Let me start off this review by saying that these Little Champ mini pliers are not the typical cheap set of hand tools I have wasted my money collecting over the past few years. This may not be any news to you guys that these are well machined, the jaws line up (which I can’t say the same thing about my dollar store brand pliers), they have comfortable grips, and the handles are strong enough to withstand moderate pressure without flexing. All are nicely machined and with the exception of the Slip Joint Pliers, have nice rivet joints that are machined flush with the head of each plier. Not that it makes them perform any better, but they look better than rivets that stick out. I also appreciate that they all (with exception of the the slip joint pliers) have springs that make it easy for one handed operation. I think by now, I’ve somewhat perfected the one handed operation with pliers that don’t have springs but it’s still awkward to one handed open the jaws after they’ve been shut.


The handles are comfy with soft vinyl’ish material and for the most part provide ample enough comfort for light to moderate use. Putting high pressure on them will make them uncomfortable since they are a very small diameter but using these for demanding applications defeats the purpose of these pliers. If a job needs brute force then I’d be reaching for something bigger.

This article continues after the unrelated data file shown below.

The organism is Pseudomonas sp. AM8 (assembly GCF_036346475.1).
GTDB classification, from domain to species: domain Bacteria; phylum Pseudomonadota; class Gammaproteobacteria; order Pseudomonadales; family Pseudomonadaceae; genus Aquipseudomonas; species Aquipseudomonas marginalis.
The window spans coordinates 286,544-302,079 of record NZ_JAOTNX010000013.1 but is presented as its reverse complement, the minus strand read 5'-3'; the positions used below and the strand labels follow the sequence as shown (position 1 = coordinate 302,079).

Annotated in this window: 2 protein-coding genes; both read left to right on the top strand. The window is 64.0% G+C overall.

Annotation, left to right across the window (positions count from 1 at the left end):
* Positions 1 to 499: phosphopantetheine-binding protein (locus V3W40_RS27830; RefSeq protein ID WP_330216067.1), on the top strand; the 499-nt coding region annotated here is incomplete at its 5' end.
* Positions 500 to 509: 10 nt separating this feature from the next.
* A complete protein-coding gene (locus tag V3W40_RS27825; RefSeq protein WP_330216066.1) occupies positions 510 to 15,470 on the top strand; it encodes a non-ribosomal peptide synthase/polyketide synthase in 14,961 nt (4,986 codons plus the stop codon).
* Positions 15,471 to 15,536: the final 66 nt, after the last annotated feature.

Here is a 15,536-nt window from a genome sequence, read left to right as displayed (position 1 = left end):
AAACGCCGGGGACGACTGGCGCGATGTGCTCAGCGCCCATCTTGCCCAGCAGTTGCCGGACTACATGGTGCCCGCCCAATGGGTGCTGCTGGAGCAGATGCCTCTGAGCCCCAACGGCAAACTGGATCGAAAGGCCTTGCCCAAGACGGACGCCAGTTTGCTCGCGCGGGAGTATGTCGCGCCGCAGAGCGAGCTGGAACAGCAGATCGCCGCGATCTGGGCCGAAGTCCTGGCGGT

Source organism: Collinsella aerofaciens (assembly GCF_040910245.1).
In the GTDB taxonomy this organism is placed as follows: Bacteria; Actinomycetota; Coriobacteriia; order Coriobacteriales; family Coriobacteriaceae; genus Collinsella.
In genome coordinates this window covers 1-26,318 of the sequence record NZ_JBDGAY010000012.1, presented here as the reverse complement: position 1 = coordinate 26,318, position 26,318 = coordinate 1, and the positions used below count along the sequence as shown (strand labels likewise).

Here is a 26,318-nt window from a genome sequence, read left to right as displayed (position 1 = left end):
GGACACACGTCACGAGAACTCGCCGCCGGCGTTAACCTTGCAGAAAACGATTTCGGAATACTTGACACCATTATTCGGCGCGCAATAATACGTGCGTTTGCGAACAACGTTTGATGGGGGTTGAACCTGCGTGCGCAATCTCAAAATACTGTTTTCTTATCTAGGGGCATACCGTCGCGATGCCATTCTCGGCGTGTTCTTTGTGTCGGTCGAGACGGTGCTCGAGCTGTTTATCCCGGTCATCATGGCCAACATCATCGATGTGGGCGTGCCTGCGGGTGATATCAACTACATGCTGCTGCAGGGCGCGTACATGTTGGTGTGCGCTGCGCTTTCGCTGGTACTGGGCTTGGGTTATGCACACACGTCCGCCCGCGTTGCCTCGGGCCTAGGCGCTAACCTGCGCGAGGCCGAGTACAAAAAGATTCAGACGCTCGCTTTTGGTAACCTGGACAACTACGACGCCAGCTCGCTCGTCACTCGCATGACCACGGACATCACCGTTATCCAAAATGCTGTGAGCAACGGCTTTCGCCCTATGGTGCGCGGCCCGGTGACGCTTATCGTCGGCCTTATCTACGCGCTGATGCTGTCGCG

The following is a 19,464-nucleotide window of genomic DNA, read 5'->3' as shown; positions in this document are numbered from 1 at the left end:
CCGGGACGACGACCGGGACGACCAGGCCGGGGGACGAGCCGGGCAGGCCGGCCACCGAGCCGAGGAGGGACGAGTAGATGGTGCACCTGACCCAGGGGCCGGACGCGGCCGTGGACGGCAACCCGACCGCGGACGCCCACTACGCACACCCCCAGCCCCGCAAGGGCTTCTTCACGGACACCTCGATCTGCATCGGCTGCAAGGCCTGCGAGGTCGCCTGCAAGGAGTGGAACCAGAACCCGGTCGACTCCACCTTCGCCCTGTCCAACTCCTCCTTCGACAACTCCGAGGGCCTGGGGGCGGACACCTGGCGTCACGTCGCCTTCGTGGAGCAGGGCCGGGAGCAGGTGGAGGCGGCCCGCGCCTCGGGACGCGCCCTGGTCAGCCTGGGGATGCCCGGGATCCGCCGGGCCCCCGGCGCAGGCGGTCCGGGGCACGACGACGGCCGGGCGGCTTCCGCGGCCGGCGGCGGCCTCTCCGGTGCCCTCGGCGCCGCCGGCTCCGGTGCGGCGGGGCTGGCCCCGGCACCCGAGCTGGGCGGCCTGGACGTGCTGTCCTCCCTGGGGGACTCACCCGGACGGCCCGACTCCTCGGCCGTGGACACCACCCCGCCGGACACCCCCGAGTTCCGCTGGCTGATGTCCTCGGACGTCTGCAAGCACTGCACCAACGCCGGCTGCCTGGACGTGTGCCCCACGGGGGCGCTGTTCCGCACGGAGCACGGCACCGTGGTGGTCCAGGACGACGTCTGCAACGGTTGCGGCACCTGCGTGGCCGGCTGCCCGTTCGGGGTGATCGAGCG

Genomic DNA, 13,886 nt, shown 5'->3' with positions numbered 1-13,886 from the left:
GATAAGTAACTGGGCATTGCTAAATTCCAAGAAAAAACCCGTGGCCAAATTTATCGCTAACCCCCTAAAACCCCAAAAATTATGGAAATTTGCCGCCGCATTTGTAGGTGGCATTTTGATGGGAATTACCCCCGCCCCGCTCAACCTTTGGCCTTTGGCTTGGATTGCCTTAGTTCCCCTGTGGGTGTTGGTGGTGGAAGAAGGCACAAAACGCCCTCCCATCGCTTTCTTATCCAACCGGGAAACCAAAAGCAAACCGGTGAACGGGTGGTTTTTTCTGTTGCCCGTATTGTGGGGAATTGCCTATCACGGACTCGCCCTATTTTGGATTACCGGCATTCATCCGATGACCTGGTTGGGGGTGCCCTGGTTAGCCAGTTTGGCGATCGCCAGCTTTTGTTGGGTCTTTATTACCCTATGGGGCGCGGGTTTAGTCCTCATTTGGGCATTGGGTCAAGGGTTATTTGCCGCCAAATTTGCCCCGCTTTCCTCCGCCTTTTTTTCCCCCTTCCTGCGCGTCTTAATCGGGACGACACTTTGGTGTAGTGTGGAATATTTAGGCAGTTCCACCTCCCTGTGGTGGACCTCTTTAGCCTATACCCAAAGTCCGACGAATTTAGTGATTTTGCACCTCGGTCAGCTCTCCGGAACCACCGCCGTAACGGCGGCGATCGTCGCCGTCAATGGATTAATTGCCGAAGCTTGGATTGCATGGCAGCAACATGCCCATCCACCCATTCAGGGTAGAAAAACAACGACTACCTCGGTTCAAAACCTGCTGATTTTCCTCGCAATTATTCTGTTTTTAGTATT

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I tested them out and was pleased with their individual performance out in the field. When I say pleased, I mean they worked good enough for pliers of their size and worked well for small applications. The cutters did well with thin metals such as cutting staples and 18ga brads. The side cutting and end cutting pliers did very well with staples and 18ga brads although 16ga brads were too much for them as the grips were not long enough for the needed leverage to cut. The long nose pliers excelled at cutting 16ga brads with the included side cutter. Of course all did a great job at cutting 14ga solid copper electrical wire, with the exception of the slip joint pliers whose included shears were not able to cut anything I threw at it which I’ll talk about this further below.